Since I teach 3 different social studies classes (World Geography, TX history, and US history), I rotate which class is represented on my bulletin board every few weeks. Well, when it was almost time for my Texas history class to have their rotation, I had a grand plan to create a growing Texas exploration timeline style one. Well, I was short on time and supplies, so I decided that my girls would make the bulletin board themselves.
Turns out, that was a REALLY good idea because they were much more invested in how it came out than when I put the bulletin board together myself. They even brought the teacher in from across the hall to show her what they had done. This particular one was from our exploration in Texas unit, and yes, right now it’s hanging up on the white board right next to my actual bulletin board (my 13 Colonies unit ran longer than I expected so I hadn’t switched the bulletin board out yet).
A high school student had given me TX shaped card stock cut outs a few weeks prior and I hadn’t yet decided what to use them for. Well this particular day a lightbulb went off in my head and I gave one to each of my girls. They were each assigned an explorer already, and they filled out the small TX cutouts with certain pieces of information (the whole project and more can be found HERE).
When they each had their TX cutouts ready to go–including coloring and decorating it to their liking–they were taped to the big Texas. One girl drew the big state outline on butcher paper, another volunteered to cut it out (because they all know my attention to detail in cutting is lacking), and as a class they decided to color it according to region. When it was totally done, they taped their small TX shaped explorer cards to it.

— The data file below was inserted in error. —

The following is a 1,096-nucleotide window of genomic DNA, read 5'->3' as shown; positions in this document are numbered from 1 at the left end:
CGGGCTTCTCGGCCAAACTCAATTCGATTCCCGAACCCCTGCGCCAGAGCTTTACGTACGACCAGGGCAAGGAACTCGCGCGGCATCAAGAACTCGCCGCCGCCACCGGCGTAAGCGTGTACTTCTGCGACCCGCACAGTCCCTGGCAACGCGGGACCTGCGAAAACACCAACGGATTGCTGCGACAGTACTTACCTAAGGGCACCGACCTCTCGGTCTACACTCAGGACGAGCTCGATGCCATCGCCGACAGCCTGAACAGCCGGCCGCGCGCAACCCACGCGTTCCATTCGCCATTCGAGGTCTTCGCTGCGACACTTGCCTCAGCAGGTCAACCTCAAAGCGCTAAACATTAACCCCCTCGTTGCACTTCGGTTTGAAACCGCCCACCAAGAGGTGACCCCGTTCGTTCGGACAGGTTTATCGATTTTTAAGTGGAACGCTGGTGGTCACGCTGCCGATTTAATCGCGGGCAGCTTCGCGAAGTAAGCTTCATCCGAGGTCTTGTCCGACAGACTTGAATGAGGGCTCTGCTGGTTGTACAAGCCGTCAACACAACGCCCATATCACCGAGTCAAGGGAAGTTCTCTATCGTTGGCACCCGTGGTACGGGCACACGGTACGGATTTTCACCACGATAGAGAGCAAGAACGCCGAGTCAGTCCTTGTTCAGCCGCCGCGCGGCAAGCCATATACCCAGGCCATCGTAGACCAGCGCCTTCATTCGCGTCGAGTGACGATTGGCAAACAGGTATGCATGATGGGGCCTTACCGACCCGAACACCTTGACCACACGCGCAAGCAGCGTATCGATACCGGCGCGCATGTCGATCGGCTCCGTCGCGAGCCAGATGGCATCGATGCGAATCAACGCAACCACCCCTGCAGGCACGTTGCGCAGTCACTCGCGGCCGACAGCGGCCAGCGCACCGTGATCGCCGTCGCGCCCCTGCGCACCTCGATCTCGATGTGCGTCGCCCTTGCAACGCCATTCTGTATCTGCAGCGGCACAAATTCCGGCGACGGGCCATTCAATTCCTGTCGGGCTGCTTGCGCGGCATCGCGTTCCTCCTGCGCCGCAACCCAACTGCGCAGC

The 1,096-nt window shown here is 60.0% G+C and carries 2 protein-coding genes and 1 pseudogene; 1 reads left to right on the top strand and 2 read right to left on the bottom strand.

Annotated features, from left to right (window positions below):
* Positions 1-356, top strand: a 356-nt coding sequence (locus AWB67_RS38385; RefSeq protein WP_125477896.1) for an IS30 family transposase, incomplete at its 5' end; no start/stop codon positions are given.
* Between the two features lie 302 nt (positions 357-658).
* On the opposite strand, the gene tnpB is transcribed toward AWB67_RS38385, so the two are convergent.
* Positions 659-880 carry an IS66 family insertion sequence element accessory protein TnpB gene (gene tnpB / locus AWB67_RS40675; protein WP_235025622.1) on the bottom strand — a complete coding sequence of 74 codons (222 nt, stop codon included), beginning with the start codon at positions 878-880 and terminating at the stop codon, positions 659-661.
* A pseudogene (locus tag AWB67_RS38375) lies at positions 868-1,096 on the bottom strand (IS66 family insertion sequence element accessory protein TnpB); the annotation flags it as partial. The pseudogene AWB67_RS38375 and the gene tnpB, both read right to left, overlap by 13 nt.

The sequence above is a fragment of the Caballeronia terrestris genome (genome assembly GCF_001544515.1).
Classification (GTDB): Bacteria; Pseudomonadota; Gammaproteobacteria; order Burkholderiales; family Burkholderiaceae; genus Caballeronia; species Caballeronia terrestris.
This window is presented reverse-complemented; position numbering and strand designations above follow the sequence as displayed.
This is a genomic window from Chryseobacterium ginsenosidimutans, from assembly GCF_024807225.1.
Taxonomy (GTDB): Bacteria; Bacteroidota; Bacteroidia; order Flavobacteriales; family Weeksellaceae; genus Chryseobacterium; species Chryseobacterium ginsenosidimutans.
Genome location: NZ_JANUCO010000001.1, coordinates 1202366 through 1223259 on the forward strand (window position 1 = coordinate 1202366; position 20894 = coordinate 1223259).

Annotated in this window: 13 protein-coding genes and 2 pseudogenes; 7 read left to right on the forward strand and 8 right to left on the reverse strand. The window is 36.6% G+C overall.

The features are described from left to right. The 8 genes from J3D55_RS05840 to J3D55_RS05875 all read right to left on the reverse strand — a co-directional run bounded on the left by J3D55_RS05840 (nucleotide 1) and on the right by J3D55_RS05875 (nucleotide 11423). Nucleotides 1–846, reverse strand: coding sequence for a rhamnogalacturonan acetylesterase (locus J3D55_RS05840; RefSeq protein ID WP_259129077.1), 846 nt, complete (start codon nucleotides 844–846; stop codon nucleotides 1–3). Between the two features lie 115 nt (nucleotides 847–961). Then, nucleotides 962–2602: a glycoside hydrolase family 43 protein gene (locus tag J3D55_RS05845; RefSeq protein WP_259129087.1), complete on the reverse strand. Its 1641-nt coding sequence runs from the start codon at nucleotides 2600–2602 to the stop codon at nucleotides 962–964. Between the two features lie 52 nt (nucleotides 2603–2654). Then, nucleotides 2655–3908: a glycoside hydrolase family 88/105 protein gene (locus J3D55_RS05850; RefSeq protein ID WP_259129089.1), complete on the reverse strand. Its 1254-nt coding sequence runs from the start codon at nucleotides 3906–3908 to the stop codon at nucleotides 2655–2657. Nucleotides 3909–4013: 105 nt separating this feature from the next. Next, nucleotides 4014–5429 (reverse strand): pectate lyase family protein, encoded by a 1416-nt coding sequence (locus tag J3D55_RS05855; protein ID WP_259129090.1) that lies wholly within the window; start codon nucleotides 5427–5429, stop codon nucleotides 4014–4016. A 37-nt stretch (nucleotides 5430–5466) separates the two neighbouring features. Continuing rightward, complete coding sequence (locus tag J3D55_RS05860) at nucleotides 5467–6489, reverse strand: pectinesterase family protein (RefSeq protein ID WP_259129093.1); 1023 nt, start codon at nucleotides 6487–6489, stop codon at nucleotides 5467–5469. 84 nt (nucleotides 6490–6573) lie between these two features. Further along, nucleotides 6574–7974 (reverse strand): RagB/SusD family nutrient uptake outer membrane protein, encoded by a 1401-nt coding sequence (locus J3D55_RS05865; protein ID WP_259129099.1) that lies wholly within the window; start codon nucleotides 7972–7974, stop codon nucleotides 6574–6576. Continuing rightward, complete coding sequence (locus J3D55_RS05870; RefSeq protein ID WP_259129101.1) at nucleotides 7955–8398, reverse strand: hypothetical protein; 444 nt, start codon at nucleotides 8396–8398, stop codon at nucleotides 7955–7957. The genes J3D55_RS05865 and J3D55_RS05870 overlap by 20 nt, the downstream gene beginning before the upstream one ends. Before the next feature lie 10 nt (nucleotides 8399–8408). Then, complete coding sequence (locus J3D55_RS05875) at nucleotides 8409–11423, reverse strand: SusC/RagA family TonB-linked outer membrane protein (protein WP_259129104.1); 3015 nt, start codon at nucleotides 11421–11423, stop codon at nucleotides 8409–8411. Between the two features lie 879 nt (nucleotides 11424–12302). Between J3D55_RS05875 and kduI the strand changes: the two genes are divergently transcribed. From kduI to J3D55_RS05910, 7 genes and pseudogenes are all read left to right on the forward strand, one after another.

Knowing that this would be the bulletin board (I had told them the end goal of this project would be them creating the bulletin board display as I was handing out the small TX cutouts) they were really into this project. They made sure their information was correct, they focused on the design and color choices of their cutouts, and when they taped them to the big TX they made sure the little ones were visually balanced.
Each class the girls came in, looked at the bulletin board, and smiled. They were SO proud of what they had done, and when I told them I was leaving it up for open house because I was also really proud of them they could barely contain their excitement. When I finally had to take it down to give World Geography its chance they asked if they could make the bulletin board again next time. I told them we’ll see, but really, I know I’ll let them. Let’s be real, it’s easier for me, they were extra attentive to their work, and especially invested in the final result since they know the whole middle school would see it every day.
This is the first year I’ve had real bulletin boards, let alone rotating ones based on the material we’re covering, so I was a bit preemptively intimidated by that idea over the summer. Having my kids be responsible for most of them has turned out pretty well so far and has definitely alleviated some of my internal pressure and stress.
Do you have any tips or tricks for bulletin board creation or getting students invested in classroom decorations? I’d love to read about it in the comments.
Updated to add, here’s an example of a bulletin board my 6th grade Geography students made for our Europe unit (each postcard has a different landmark or tourist attraction and key information about each to highlight why it’s worth visiting) and one my 8th graders made as a review for pre-Revolutionary War events (a cause of the war, the year it happened, and its historical significance).
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